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Argentine Ex-Foreign Minister Says Iran Responsible for AMIA Bombings

  • Posted on:  Sunday, 20 December 2015 00:00

Former Argentine Foreign Minister Héctor Timerman said that Iran was responsible for the 1994 bombing of the AMIA Jewish center in Buenos Aires while he was negotiating with Tehran. 

The admission was captured on secretly-recorded telephone conversations which were released on Friday by the Argentinean radio station Mitre. 

In the leaked recordings of conversations with leaders of the Argentine Jewish community, Timerman, who is Jewish, defends the efforts made by the government of Cristina Fernandez de Kirchner saying that the only goal is to solve the AMIA case. Timmerman justifies the negotiations with Iran to jointly investigate the attack saying: “Eighteen years ago they planted the bomb.” 

The conversations took place in 2012, when AMIA criticized the negotiations with Iran. In the first recording, Timerman is speaking with Guillermo Borger, the then-president of the AMIA Jewish community organization. 

Timerman: We are the only government that advances in the case. (…) I think it is a good opportunity for Argentina, and we didn’t talk one word about politics, commerce or other issue, just we talk about AMIA. We didn’t talk in the meetings about any other issue just AMA. But now it seems that AMIA wants that the cause to not advance… 

Borger: No, this is not true.

Timerman: …seems that you are happy with accusing Iran, you just want that Iran is accused.

Timerman: I’m calling you because it hurts. It hurts me as a Jew to hear the critics from AMIA. And it seems that the best choice is to do nothing, and if we (the government) do nothing, the AMIA will be happy. But I’m doing this for AMIA.

In the first part of the recording, Timerman also said that the AMIA prosecutor Alberto Nisman told him that he is in favor of the negotiations. Despite that private call between Timerman and Nisman, after the signing of the Memorandum of Understanding, Nisman challenged the agreement, asking a federal judge to declare it unconstitutional.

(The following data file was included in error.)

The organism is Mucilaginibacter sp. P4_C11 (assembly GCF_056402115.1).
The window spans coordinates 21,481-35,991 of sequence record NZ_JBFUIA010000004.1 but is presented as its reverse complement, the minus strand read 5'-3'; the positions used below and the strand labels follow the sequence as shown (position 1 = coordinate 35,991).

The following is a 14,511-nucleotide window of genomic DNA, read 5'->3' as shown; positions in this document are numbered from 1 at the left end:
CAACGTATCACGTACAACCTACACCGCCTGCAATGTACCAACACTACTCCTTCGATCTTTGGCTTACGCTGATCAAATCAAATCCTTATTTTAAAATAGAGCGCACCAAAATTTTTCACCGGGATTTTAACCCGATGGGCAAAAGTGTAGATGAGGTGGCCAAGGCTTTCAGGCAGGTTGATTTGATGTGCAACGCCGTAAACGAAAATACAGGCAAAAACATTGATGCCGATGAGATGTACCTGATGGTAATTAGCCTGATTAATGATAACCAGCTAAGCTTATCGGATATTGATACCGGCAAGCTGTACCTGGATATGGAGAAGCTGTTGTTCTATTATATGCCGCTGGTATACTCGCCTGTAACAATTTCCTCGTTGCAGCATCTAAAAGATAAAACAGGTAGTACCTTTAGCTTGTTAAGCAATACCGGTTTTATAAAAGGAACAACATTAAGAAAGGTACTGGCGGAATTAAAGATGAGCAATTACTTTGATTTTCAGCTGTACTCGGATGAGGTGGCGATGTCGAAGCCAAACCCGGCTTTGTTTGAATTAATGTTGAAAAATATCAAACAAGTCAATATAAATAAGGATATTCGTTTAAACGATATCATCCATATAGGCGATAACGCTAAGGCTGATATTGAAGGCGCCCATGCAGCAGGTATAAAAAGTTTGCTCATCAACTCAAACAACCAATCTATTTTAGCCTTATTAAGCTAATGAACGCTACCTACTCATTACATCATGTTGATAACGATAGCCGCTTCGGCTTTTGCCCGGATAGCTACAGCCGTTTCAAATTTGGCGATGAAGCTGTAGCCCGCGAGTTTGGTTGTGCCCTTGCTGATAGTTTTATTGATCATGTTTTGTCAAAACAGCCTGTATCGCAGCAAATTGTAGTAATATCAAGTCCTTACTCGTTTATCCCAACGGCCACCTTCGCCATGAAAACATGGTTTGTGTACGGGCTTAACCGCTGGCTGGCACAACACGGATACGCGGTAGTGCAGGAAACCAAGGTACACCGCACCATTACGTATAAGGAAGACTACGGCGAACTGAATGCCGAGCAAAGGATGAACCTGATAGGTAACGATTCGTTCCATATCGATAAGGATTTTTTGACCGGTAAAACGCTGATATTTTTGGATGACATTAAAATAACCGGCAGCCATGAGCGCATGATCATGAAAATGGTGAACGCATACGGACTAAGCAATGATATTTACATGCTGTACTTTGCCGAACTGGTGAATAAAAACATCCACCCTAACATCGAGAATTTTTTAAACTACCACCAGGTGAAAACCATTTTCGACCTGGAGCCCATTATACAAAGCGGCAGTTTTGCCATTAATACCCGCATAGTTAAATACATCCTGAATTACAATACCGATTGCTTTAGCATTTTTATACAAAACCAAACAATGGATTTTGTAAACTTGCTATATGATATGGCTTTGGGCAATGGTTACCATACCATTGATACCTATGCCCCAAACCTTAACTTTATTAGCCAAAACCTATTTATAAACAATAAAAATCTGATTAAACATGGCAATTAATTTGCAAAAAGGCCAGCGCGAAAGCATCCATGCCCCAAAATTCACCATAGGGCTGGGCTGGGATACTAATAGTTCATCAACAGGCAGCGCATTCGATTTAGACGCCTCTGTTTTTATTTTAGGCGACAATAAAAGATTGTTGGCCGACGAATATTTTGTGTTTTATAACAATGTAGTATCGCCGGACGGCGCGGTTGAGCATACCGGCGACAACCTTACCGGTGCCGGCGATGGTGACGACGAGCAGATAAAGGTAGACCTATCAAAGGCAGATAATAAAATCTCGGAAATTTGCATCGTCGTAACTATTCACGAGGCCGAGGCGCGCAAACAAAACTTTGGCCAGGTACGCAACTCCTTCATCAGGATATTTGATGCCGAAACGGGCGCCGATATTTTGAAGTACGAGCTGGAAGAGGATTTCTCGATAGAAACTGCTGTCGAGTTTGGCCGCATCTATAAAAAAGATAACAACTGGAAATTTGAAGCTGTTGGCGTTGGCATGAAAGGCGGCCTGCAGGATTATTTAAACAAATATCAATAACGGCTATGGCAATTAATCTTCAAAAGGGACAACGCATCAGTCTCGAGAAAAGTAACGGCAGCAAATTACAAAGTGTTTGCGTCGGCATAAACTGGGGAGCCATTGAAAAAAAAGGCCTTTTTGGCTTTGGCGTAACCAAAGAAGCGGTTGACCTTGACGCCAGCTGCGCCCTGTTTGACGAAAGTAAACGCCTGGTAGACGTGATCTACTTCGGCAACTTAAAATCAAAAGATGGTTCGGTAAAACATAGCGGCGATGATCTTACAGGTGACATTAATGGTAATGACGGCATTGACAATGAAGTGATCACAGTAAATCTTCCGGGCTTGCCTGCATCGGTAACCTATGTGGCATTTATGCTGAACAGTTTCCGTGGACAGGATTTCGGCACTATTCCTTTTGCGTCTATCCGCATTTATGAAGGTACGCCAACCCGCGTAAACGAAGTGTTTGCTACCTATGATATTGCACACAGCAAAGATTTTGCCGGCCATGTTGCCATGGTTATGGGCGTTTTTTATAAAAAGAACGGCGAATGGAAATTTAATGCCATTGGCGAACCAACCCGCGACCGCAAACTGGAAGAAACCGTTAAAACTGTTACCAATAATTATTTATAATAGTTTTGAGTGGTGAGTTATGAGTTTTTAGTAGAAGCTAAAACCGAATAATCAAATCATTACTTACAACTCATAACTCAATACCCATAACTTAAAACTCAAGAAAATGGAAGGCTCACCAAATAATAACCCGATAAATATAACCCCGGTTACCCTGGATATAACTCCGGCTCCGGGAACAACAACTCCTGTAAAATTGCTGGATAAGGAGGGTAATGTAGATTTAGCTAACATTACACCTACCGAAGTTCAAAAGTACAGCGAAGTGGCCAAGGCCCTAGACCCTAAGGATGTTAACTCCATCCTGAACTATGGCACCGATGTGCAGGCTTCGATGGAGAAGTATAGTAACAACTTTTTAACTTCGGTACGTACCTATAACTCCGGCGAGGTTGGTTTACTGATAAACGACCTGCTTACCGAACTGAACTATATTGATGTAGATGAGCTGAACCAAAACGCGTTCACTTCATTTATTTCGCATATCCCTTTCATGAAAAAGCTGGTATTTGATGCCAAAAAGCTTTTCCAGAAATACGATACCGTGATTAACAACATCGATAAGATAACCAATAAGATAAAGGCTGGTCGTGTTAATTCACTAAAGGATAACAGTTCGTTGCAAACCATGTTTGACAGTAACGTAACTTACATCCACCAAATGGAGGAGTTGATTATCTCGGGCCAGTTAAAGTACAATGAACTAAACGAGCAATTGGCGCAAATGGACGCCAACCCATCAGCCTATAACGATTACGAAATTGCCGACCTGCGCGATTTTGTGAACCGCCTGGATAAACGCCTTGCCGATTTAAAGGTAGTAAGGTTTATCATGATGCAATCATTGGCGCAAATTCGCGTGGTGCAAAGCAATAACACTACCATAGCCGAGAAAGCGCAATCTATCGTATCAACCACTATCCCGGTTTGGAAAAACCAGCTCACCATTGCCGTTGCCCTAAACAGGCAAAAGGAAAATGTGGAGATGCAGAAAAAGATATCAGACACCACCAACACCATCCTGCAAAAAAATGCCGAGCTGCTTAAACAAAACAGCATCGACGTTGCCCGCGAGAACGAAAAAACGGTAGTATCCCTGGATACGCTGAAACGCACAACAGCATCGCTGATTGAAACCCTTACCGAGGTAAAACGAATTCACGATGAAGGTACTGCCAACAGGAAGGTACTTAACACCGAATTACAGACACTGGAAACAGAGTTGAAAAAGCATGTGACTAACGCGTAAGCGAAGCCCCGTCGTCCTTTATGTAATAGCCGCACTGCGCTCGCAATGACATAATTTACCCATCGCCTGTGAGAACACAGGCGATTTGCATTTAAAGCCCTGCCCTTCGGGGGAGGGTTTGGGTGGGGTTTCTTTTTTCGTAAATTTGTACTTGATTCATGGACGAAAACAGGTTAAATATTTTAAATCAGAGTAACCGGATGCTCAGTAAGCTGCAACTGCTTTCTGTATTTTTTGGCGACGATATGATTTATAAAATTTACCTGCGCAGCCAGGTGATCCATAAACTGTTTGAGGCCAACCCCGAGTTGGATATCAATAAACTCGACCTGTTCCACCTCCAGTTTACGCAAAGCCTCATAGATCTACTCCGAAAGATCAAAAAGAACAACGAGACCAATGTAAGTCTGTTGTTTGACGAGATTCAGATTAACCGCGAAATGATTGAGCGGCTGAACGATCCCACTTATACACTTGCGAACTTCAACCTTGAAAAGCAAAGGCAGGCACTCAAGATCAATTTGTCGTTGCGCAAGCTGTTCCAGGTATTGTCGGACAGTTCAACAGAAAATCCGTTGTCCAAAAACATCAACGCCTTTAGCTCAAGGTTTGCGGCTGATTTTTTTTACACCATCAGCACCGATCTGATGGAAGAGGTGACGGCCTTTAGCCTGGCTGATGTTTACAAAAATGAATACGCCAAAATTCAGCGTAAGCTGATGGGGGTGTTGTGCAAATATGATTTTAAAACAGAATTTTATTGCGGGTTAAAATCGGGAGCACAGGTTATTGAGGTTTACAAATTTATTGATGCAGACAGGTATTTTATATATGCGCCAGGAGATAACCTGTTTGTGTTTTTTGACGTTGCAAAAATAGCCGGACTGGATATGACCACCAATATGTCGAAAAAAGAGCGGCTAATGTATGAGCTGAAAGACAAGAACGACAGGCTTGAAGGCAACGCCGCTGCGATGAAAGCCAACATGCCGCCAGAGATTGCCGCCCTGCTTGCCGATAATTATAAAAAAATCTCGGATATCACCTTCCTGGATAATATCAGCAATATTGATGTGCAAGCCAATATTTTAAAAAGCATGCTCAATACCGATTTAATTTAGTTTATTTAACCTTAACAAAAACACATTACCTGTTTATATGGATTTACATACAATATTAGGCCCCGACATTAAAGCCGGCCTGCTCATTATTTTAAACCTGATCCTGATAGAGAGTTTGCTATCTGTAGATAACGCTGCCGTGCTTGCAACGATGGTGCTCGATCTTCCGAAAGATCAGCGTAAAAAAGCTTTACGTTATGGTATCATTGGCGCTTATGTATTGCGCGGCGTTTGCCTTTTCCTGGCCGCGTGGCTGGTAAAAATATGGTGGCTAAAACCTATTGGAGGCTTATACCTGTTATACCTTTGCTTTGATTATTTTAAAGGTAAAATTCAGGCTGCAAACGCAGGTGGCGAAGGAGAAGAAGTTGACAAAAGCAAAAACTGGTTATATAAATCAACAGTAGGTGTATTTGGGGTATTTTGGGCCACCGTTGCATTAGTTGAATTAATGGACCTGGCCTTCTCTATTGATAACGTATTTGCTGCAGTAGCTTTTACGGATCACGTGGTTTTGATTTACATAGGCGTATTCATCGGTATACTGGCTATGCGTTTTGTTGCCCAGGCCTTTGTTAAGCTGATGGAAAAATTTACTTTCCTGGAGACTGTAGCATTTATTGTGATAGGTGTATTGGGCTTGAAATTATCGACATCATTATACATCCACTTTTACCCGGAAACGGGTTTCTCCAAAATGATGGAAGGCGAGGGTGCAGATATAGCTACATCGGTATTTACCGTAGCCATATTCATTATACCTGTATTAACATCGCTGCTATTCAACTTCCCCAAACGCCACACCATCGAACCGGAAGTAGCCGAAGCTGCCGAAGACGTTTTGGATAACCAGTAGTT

Source: Forward News

 

 

In the second tape AMIA vice president Jose Scaliter also joins the conversation:

 

Borger: We don’t regard Iran as valid [as a negotiating partner].

 

Timerman: And who do you want me to negotiate with, Switzerland?

 

Borger: I will just say that Iran lies, is not credible and denies the Holocaust.

 

Timerman: But we don’t have anyone else to negotiate with […] Well, tell me who you want me to negotiate with?

 

Borger: I hope you can negotiate with another…

 

Timerman: If there was someone else, they [the Iranians] wouldn’t have planted the bomb. So we are back to the beginning. Do you have someone else for me to negotiate with?

 

Scaliter: We don’t tell you with whom you must negotiate.

 

Timerman: No, you tell me with who cannot negotiate.

 

Scaliter: Right

 

Timerman: Ah, are you smart.

 

Borger: The Prosecutor [Alberto Nisman, found dead on January 18] working on this case, who wasn’t appointed by us, carried out a serious and important investigation and says Iran did it.

 

Timerman: so?

 

Borger: … so I will trust him if they will present to the justice.

 

Timerman: So how do you want me to bring them [the Iranian fugitives to Argentina]? You never know what should be done.

 

The recording was released by Radio Mitre on a program called “La noticia deseada,” or “the desired news,” on Friday when guest journalist Daniel Santoro provided the recordings that he used in his book “Nisman debe Morir,” or Nisman should die.

 

In the conversations, the former foreign minister says that the critics from AMIA hurt him as a Jew. In 2015, Timerman resigned his AMIA membership, expressing his “indeclinable resignation” due to the “obstructionist actions” that the institution had made against a deal with Iran to investigate the attack.

 

Though Argentina has accused the Iranian government of directing the bombing, and the Lebanon-based terror group Hezbollah of carrying it out, no arrests have been made in the case. Six Iranians have been on the Interpol international police agency’s most wanted list since 2007 in connection with the bombing.

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